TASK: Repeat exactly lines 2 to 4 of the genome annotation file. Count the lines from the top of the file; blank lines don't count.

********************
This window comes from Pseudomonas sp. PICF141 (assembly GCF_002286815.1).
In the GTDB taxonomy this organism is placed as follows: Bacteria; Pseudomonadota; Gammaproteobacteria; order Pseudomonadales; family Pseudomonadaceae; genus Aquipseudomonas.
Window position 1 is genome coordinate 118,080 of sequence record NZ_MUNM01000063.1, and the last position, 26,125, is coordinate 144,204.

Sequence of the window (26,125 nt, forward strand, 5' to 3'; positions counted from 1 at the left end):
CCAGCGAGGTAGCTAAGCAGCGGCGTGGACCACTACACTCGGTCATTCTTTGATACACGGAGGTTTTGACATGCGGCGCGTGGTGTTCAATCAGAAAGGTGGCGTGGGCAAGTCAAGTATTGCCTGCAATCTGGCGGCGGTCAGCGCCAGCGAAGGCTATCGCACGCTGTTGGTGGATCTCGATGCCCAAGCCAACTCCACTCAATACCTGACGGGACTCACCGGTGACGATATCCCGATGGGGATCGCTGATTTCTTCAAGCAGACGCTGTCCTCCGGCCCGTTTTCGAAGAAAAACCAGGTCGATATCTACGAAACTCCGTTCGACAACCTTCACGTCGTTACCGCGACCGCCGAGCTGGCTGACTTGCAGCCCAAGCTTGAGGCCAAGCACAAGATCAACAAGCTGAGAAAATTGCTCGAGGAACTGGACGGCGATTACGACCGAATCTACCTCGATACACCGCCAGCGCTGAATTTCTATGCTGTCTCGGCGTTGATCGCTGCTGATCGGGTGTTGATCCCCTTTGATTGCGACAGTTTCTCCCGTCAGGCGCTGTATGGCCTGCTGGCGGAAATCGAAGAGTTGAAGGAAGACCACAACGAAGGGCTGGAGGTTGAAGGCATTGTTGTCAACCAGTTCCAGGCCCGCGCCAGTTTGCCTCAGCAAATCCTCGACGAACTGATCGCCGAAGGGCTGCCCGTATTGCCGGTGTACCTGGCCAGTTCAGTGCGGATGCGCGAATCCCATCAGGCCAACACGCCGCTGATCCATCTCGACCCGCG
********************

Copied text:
In the GTDB taxonomy this organism is placed as follows: Bacteria; Pseudomonadota; Gammaproteobacteria; order Pseudomonadales; family Pseudomonadaceae; genus Aquipseudomonas.
Window position 1 is genome coordinate 118,080 of sequence record NZ_MUNM01000063.1, and the last position, 26,125, is coordinate 144,204.

Sequence of the window (26,125 nt, forward strand, 5' to 3'; positions counted from 1 at the left end):